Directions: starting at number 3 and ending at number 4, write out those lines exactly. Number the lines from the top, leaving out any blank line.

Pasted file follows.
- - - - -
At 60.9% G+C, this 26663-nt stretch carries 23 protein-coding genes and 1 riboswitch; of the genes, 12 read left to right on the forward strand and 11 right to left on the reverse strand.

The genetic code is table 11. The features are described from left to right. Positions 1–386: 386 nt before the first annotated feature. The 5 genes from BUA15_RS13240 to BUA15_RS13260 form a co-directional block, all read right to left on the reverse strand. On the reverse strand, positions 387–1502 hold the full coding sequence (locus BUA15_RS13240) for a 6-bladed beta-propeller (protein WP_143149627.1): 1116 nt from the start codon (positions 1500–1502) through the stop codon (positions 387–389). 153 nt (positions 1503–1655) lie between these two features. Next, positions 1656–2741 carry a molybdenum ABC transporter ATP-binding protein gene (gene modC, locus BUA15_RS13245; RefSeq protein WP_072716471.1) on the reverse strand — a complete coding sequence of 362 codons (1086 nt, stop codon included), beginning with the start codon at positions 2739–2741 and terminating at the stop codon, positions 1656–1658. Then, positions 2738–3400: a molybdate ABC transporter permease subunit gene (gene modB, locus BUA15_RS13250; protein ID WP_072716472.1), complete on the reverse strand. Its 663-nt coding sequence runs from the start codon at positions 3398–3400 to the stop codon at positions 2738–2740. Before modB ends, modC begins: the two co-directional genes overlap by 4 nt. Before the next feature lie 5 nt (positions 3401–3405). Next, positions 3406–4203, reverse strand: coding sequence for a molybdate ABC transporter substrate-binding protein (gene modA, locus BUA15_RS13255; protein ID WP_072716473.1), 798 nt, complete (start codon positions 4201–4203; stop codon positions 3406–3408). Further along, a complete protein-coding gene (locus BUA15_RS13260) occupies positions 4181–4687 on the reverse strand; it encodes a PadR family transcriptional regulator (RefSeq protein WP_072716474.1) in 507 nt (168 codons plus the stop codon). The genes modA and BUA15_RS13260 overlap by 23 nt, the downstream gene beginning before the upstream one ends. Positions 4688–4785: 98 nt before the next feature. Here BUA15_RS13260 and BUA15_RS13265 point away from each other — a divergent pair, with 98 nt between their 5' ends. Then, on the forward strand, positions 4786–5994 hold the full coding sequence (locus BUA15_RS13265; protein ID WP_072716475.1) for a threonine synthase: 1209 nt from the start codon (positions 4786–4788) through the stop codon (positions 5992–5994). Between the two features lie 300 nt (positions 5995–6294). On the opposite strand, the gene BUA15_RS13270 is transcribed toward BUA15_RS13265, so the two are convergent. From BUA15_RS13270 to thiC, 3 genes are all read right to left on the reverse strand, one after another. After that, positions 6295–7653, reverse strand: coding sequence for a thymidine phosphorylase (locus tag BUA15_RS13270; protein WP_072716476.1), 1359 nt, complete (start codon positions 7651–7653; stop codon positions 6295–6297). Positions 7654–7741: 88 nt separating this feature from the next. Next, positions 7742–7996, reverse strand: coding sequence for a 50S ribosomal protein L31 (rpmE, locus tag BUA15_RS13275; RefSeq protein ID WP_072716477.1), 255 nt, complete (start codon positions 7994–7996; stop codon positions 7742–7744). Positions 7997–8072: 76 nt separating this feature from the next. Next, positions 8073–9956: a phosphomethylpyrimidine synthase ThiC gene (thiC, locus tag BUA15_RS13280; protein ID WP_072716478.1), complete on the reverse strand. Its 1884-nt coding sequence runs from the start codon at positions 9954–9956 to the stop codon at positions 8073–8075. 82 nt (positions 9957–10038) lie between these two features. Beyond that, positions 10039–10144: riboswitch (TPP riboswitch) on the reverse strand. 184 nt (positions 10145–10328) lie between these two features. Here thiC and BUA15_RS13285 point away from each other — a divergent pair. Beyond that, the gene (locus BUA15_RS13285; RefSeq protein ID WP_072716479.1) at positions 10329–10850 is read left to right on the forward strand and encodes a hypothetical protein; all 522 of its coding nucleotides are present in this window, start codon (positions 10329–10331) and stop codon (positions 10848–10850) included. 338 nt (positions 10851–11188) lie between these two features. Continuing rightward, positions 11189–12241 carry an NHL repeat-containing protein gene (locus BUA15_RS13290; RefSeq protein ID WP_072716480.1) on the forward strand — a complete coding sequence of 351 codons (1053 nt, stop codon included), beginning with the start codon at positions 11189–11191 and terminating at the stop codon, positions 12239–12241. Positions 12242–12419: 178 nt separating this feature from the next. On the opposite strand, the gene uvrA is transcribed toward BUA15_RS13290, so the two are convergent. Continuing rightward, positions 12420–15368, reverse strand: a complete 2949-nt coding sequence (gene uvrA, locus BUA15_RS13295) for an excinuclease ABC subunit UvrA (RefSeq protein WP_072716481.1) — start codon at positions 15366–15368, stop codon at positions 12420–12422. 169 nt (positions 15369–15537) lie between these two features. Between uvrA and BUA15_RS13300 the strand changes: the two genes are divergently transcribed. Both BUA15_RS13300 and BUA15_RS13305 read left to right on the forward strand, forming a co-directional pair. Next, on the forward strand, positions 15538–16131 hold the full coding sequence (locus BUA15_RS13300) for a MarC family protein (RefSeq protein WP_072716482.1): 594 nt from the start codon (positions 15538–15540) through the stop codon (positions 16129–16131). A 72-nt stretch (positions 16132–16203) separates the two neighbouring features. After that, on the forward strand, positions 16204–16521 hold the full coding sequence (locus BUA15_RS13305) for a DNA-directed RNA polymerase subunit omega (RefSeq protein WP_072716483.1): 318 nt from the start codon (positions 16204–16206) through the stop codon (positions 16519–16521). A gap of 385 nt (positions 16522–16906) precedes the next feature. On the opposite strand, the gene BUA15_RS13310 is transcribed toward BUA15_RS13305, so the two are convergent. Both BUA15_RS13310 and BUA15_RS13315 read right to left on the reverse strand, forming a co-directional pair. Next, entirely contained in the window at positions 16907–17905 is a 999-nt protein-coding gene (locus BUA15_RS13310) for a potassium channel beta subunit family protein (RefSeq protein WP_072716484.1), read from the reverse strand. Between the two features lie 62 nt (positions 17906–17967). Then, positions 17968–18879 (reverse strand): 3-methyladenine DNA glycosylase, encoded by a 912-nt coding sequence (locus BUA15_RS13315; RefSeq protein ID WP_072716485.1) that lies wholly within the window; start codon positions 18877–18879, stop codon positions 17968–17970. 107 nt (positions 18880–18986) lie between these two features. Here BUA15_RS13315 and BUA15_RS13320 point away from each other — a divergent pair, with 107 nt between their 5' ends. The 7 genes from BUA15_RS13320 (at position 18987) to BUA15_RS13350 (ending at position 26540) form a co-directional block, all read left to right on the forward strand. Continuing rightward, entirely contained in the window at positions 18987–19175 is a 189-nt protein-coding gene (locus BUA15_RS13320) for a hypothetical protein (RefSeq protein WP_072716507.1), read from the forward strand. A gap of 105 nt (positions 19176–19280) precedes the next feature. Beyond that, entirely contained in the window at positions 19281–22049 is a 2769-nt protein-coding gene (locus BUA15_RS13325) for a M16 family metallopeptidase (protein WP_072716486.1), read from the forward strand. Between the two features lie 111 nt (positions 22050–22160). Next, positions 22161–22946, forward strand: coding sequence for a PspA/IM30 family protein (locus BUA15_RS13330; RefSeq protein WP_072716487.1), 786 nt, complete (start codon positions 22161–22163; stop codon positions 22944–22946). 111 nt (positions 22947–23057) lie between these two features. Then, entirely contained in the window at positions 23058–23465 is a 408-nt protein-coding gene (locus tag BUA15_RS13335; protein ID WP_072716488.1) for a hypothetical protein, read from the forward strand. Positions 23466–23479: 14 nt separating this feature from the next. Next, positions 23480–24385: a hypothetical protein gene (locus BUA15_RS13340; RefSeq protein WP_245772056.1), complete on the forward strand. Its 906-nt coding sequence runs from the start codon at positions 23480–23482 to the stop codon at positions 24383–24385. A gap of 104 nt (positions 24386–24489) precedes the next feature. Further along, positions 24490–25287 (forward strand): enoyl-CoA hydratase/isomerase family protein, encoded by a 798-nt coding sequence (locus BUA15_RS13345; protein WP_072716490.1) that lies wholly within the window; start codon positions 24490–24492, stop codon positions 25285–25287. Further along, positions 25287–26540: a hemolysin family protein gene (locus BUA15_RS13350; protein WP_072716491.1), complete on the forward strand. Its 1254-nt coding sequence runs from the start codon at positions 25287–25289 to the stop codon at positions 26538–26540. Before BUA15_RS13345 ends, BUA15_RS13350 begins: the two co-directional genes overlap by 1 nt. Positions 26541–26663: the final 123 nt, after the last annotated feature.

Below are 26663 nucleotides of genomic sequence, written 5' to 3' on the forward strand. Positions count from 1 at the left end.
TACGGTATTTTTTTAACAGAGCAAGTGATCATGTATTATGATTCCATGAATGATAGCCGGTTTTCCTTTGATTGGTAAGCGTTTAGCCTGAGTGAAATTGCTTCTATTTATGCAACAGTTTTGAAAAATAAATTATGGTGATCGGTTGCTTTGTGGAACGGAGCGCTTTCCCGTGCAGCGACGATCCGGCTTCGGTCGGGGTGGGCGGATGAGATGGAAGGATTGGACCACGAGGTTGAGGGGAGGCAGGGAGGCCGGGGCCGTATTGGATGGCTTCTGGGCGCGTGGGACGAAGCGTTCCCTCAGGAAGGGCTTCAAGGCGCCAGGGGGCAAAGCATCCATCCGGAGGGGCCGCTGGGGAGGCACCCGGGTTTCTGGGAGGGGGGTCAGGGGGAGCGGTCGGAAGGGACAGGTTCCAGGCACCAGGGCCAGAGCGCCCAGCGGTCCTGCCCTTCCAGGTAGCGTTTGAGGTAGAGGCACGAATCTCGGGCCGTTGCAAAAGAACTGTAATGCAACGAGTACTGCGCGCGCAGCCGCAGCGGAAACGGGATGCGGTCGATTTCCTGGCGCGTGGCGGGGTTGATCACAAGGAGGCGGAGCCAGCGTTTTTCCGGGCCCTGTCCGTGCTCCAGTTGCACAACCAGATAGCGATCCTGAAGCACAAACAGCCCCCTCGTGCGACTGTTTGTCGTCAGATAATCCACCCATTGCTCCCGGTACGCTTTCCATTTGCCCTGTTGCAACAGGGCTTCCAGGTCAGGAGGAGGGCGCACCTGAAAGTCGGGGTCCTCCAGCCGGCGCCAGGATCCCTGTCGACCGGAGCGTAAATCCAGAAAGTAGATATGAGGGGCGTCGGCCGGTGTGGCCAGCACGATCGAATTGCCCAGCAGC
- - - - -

Below are 26663 nucleotides of genomic sequence, written 5' to 3' on the forward strand. Positions count from 1 at the left end.
TACGGTATTTTTTTAACAGAGCAAGTGATCATGTATTATGATTCCATGAATGATAGCCGGTTTTCCTTTGATTGGTAAGCGTTTAGCCTGAGTGAAATTGCTTCTATTTATGCAACAGTTTTGAAAAATAAATTATGGTGATCGGTTGCTTTGTGGAACGGAGCGCTTTCCCGTGCAGCGACGATCCGGCTTCGGTCGGGGTGGGCGGATGAGATGGAAGGATTGGACCACGAGGTTGAGGGGAGGCAGGGAGGCCGGGGCCGTATTGGATGGCTTCTGGGCGCGTGGGACGAAGCGTTCCCTCAGGAAGGGCTTCAAGGCGCCAGGGGGCAAAGCATCCATCCGGAGGGGCCGCTGGGGAGGCACCCGGGTTTCTGGGAGGGGGGTCAGGGGGAGCGGTCGGAAGGGACAGGTTCCAGGCACCAGGGCCAGAGCGCCCAGCGGTCCTGCCCTTCCAGGTAGCGTTTGAGGTAGAGGCACGAATCTCGGGCCGTTGCAAAAGAACTGTAATGCAACGAGTACTGCGCGCGCAGCCGCAGCGGAAACGGGATGCGGTCGATTTCCTGGCGCGTGGCGGGGTTGATCACAAGGAGGCGGAGCCAGCGTTTTTCCGGGCCCTGTCCGTGCTCCAGTTGCACAACCAGATAGCGATCCTGAAGCACAAACAGCCCCCTCGTGCGACTGTTTGTCGTCAGATAATCCACCCATTGCTCCCGGTACGCTTTCCATTTGCCCTGTTGCAACAGGGCTTCCAGGTCAGGAGGAGGGCGCACCTGAAAGTCGGGGTCCTCCAGCCGGCGCCAGGATCCCTGTCGACCGGAGCGTAAATCCAGAAAGTAGATATGAGGGGCGTCGGCCGGTGTGGCCAGCACGATCGAATTGCCCAGCAGC